The divine name YHWH appears only in the Hebrew Old Testament. It appears without vowels in the Hebrew text, and is read with the Hebrew word for ‘Lord’ both by Jews and in traditional Protestant Bibles.
The spelling Yahweh occurs in some Bibles like the Roman Catholic Jerusalem Bible. Yahweh is also how scholars of the Ancient Near East spell and pronounce the name. The Old Testament uses it lots of times (in some English Bibles it’s there whenever the Old Testament says Lᴏʀᴅ or Gᴏᴅ [in small caps]).1
The New Testament does not give a rule to Christians about whether the divine name YHWH should be read when reading the Old Testament, or how it should be read. However it is noticeable that the New Testament writers avoid using the name YHWH even when using the Hebrew title “YHWH Sabbaoth” (which first occurs in 1 Samuel 1:3 at Shiloh) in Romans 9:29 and James 5:4.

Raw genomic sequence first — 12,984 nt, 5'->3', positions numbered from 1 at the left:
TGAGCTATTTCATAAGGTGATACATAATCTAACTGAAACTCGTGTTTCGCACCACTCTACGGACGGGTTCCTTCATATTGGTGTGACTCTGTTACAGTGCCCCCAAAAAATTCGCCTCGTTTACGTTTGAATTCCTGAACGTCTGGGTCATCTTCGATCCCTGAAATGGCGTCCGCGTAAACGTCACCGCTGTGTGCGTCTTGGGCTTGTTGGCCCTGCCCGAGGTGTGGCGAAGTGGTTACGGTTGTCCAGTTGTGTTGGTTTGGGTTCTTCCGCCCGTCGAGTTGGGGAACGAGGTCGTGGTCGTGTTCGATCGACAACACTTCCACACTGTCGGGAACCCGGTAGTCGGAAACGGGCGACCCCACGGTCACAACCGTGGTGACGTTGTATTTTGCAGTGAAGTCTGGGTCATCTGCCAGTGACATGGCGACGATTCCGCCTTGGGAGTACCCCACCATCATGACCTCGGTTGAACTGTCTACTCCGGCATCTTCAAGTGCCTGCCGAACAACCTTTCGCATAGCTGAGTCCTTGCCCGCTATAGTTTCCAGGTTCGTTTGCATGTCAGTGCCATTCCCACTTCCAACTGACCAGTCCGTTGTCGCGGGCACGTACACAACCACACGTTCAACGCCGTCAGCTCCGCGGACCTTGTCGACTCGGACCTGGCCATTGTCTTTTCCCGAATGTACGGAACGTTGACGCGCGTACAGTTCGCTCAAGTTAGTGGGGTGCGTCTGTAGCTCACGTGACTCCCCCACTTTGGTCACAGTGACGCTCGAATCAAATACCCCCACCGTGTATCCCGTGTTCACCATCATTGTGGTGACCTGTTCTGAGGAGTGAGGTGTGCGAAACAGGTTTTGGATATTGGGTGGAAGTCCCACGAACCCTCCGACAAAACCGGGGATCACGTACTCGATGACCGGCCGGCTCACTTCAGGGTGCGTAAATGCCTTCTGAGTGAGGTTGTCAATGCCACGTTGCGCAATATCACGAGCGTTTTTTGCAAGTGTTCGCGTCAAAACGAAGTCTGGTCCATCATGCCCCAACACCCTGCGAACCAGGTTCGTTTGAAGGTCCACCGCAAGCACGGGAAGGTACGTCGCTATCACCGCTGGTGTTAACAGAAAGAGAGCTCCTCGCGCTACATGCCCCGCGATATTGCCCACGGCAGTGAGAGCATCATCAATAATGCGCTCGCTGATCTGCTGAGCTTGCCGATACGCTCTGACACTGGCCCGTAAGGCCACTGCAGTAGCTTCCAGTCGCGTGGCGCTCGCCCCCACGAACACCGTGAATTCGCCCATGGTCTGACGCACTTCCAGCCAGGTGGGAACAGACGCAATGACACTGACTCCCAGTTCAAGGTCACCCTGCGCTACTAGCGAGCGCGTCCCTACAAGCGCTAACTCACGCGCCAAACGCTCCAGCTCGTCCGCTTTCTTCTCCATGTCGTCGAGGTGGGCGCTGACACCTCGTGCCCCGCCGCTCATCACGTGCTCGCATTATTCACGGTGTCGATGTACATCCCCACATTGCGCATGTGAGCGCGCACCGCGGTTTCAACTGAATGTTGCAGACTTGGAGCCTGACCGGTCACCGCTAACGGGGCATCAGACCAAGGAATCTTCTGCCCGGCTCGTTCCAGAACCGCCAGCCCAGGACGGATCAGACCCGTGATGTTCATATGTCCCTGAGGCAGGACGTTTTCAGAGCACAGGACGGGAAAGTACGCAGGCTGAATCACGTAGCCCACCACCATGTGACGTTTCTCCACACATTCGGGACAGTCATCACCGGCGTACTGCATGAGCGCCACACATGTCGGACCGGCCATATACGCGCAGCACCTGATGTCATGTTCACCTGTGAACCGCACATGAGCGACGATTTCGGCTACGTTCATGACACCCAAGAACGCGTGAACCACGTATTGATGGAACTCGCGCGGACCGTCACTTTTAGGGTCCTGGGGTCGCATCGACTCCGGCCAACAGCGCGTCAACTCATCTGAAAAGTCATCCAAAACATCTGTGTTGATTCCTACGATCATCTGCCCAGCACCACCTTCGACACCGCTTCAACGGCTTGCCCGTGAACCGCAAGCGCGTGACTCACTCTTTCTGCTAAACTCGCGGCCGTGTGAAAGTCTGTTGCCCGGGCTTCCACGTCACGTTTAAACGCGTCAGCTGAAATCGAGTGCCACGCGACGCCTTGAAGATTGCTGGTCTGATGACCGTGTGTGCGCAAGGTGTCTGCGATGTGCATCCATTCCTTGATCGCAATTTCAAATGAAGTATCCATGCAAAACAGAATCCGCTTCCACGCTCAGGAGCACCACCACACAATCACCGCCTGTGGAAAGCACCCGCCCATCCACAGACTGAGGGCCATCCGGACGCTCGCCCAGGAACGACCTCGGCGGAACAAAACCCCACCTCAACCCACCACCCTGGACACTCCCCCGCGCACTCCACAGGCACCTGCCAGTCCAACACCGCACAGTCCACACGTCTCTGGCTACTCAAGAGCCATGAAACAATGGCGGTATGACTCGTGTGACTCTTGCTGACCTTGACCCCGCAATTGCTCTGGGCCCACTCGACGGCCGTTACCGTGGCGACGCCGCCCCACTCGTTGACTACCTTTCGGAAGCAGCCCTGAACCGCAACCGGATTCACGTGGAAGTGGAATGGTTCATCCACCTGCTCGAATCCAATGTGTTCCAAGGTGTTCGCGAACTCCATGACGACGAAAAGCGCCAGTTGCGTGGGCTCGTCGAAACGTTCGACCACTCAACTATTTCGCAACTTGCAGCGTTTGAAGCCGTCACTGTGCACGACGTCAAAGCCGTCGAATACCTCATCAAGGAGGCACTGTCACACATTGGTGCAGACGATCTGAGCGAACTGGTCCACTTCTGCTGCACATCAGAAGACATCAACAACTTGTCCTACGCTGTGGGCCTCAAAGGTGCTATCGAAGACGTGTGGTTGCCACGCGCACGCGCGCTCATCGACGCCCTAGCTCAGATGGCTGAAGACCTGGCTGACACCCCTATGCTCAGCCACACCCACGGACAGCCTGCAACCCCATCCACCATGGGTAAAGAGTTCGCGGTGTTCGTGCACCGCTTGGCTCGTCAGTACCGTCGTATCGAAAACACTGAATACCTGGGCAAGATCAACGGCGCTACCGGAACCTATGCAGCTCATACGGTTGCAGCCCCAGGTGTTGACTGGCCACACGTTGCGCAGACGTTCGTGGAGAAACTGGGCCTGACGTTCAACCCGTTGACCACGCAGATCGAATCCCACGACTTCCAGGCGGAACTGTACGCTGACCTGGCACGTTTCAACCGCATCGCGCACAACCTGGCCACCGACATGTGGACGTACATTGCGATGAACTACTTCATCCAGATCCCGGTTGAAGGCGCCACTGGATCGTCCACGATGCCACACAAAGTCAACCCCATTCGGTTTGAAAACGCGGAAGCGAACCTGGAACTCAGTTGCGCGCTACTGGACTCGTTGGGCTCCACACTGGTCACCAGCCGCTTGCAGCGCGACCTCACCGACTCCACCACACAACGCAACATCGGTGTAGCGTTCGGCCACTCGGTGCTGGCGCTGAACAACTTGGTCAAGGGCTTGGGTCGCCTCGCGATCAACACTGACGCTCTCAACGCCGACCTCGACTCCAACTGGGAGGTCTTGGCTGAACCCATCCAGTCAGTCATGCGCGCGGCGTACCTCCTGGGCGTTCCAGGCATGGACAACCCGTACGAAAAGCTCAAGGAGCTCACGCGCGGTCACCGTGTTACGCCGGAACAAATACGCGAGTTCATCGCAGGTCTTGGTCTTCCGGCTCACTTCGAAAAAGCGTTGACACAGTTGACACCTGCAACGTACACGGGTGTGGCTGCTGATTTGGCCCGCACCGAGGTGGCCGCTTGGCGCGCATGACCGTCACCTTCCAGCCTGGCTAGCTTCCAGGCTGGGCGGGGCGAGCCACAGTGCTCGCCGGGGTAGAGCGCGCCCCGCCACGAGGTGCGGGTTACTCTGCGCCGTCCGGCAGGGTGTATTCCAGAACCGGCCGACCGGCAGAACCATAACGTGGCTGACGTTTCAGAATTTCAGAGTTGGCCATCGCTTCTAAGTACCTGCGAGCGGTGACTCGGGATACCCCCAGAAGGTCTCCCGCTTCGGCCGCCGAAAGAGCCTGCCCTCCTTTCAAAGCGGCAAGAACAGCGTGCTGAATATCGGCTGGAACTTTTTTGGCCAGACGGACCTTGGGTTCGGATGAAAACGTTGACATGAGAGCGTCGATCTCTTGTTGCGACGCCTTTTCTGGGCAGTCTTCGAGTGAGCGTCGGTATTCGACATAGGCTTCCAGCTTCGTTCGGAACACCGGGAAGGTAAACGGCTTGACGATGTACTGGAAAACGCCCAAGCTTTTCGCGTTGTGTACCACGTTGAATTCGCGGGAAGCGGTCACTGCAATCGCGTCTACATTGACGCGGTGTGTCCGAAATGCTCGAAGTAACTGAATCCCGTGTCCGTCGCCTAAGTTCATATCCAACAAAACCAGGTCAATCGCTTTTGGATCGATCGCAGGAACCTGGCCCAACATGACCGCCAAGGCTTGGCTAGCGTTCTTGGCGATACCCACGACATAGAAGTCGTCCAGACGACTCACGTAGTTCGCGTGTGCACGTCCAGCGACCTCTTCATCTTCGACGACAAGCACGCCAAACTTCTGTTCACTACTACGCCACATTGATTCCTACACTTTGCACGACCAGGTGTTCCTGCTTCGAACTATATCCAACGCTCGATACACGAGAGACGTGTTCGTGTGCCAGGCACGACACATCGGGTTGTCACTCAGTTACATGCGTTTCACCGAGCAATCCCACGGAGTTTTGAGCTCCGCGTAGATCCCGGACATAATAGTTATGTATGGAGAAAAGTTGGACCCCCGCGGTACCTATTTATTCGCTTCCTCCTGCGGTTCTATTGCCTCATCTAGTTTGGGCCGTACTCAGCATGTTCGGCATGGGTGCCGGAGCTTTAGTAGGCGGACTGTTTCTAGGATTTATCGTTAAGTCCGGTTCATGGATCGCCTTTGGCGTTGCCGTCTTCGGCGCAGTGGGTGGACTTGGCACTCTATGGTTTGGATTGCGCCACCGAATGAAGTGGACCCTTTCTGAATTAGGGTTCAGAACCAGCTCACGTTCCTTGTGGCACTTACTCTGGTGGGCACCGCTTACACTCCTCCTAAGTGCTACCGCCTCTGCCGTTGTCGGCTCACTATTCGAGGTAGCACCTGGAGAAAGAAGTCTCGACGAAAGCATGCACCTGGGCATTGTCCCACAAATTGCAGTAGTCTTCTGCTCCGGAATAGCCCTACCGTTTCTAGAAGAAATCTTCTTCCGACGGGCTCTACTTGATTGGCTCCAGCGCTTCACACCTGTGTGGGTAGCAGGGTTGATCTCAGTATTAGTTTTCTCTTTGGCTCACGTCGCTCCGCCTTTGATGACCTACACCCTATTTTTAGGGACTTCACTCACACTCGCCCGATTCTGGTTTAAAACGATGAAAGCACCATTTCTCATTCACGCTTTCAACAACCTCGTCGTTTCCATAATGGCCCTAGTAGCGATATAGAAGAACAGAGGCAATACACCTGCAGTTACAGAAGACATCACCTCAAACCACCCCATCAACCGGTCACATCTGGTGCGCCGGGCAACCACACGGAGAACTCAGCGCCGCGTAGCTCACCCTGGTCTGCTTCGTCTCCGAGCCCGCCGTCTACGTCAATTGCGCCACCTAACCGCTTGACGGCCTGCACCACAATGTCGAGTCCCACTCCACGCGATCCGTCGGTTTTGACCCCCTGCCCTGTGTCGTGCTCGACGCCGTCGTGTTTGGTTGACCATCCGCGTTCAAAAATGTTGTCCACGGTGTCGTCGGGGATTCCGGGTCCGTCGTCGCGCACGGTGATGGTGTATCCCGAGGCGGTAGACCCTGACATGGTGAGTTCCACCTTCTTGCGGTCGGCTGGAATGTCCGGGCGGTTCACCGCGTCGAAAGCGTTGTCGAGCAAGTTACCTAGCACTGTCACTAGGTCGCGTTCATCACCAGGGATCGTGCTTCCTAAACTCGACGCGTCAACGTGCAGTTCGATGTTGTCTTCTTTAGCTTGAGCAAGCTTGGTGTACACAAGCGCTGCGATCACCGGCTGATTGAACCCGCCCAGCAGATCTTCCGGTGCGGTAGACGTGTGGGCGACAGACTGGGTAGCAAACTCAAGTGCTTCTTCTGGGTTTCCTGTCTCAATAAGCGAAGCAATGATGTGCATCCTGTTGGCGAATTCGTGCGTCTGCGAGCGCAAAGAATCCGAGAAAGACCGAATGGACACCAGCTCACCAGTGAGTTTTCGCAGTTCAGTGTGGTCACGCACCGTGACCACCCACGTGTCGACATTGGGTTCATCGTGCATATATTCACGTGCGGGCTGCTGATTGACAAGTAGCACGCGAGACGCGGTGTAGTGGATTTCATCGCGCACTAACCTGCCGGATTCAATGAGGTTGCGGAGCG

Κυριος σαβαωθ = kyrios sabaoth = Lord Sabbaoth, not “Yahweh Sabbaoth”, or “Yahweh of Armies”.
It could be argued that the New Testament is simply following the well-documented Jewish taboo on pronouncing the name YHWH, which originated at least as early as the Maccabean period or earlier. The Greek equivalent of YHWH (“Iao” or “Iabe”) is very rare, found for example in magical inscriptions, not in mainstream Jewish Greek texts or almost all manuscripts of the Greek translation of the Old Testament, the Septuagint.
It might also be argued that this is an authorial choice by the New Testament writers.2
Whatever the reason the New Testament doesn’t use it once, even when translating YHWH Sabaoth, which indicates that Christians then – both converts from Judaism and Gentiles – did not use the name when talking about God or praying to him.
1. See ‘How many times is God called “Yahweh” in the Bible?‘
2. Part of the reason for this might be because, under the New Testament, God has given all power and authority to his son, Jesus (Mat. 28:18), who reigns for him (1 Cor. 15:24-28), so now the focus is on the name of Jesus (Phil. 2:9-11).